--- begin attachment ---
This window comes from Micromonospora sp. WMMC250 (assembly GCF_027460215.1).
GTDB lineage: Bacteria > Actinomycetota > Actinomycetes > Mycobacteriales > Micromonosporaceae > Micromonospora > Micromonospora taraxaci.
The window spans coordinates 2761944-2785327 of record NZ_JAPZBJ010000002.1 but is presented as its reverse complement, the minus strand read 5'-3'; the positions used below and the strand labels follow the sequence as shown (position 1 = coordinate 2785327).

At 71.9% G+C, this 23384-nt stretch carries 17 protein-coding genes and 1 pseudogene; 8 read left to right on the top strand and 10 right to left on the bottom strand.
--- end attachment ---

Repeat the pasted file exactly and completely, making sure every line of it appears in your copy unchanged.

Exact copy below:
This window comes from Micromonospora sp. WMMC250 (assembly GCF_027460215.1).
GTDB lineage: Bacteria > Actinomycetota > Actinomycetes > Mycobacteriales > Micromonosporaceae > Micromonospora > Micromonospora taraxaci.
The window spans coordinates 2761944-2785327 of record NZ_JAPZBJ010000002.1 but is presented as its reverse complement, the minus strand read 5'-3'; the positions used below and the strand labels follow the sequence as shown (position 1 = coordinate 2785327).

At 71.9% G+C, this 23384-nt stretch carries 17 protein-coding genes and 1 pseudogene; 8 read left to right on the top strand and 10 right to left on the bottom strand.